First impressions are important, and for teens who’ve been in juvenile detention, stereotypes can cause doors to close when they pursue a job, a school, even a conversation. Café Momentum founder Chad Houser breaks down barriers by hiring youth ages 15–19 after their release from juvenile detention. During a 12-month paid internship, teens learn the ins and outs of fine dining—from serving and cooking food to bussing tables—in a setting where people from different backgrounds can interact and open doors. About 300 youth have gone through the program since its debut in 2011. We caught up with Houser to talk about the program’s success and a new project in the works as he continues to change lives, one meal at a time.
Where did you get the idea to start Café Momentum?
I taught eight kids in juvenile detention how to make ice cream for an ice cream competition at the Dallas Farmers Market. I was blown away by how amazing these eight young men were and extremely disappointed in myself for realizing I stereotyped them before I ever met them. One of them won the competition, and the only person remotely more excited than he was, was me. I drove home that night thinking the decks were stacked against him, and it was through no choice of his own. I realized his life path was being dictated by choices made for him and that mine was as well. Things like the color of our skin, which unfortunately matters in this country, the socioeconomic class you are born in, the school you go to—all of these things matter, and they are all choices that neither one of us made but they dictated the path our life was going to take. I thought that was unfair, somebody should help him, somebody should help all of them. That was it for me.
How have you seen youth impacted by going through the program?
Since we started, we had a really big focus on recidivism—half of the kids that go to jail will be back in 12 months. They are attempting to access resources—basic resources: food, clothing and shelter. We are able to boast that out of the 500 kids from pop-up dinner to date, only 15.2 percent have ever gone back to jail at all. But what I really love is watching our kids go through the program and what’s happening to them. They are beginning to truly define who they are instead of accepting [how] we’ve defined them as a society. To watch them, because of the amazing people they are, begin to rip that scarlet letter off their chest and say, “Nope, that’s not who I wanted to be; this is who I am,” is amazing.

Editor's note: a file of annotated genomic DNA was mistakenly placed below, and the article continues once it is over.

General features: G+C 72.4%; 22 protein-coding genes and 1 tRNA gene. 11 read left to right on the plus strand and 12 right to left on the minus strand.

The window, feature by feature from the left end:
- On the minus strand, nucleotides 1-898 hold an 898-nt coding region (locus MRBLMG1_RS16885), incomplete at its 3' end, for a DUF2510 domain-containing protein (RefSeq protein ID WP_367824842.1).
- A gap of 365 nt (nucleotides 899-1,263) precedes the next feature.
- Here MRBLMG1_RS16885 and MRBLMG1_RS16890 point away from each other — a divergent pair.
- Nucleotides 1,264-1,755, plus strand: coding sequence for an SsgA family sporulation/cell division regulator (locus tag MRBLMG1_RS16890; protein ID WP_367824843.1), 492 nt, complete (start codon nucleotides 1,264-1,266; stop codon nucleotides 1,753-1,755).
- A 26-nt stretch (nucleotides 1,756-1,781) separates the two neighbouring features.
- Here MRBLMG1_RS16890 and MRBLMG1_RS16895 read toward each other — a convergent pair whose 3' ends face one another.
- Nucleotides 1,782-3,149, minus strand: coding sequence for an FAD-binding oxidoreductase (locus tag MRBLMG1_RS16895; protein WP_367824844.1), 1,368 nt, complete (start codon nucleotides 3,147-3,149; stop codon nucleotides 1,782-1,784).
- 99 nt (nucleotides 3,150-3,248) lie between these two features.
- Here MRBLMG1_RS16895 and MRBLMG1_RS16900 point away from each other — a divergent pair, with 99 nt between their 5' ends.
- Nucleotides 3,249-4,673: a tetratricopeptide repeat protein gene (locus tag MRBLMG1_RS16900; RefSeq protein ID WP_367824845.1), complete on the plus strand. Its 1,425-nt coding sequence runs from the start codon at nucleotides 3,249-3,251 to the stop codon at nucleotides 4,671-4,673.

How do you think Café Momentum is sending a message to the greater Dallas community?
People come in here with very distinct stereotypes about the kids. And the kids have stereotypes about the guests coming to dinner. Something as simple as the two groups making conversation and breaking bread not only changes the stereotypes, but on both sides of the table their view of the community is expanded. And, certainly for our guests, their accountability is expanded as well. It’s certainly not something we set out to do but is so beautiful to see every night. So many people with tears in their eyes will tell me, “I didn’t know”—they didn’t know there was this population of children in our own community. People in general don’t leave their neighborhoods, right? But here, they are all in the same place at one time.
Do you have any new projects coming up?
We just signed a lease in one of the tunnel spaces underneath Thanksgiving Square. We’re building a community services center, which was started through a collaboration with Dr. Kate Canales at SMU’s Hunt Institute and a group of her grad students focused on human-centered design. It’s a space that will allow us to aggregate our current resources, expand the impact with our kids and expand to further our resources. One of the things we really like to focus on is expanding our hours of influence with the kids. They work here anywhere from four to eight hours a day on any given day, but their lives dictate a lot more assistance and influence beyond the four walls of this restaurant. They will have a designated space where they can focus on all the services and resources they need, whether it be school or therapy—we’re actually building a wellness room so we can do yoga.
How can the community become involved?
Show up. Come to dinner. As simple as that sounds, it makes an impact. When you come to eat at this restaurant, just by having a wonderful meal, you’re sending a direct message to these kids that they matter and you believe in them. When they’re learning who they are and shedding that scarlet letter off their chest, it makes a tremendous impact. They begin to see things in themselves, and that’s really where the true change takes place. Something as simple as a wonderful meal can change the lives of our city’s most at-risk youth.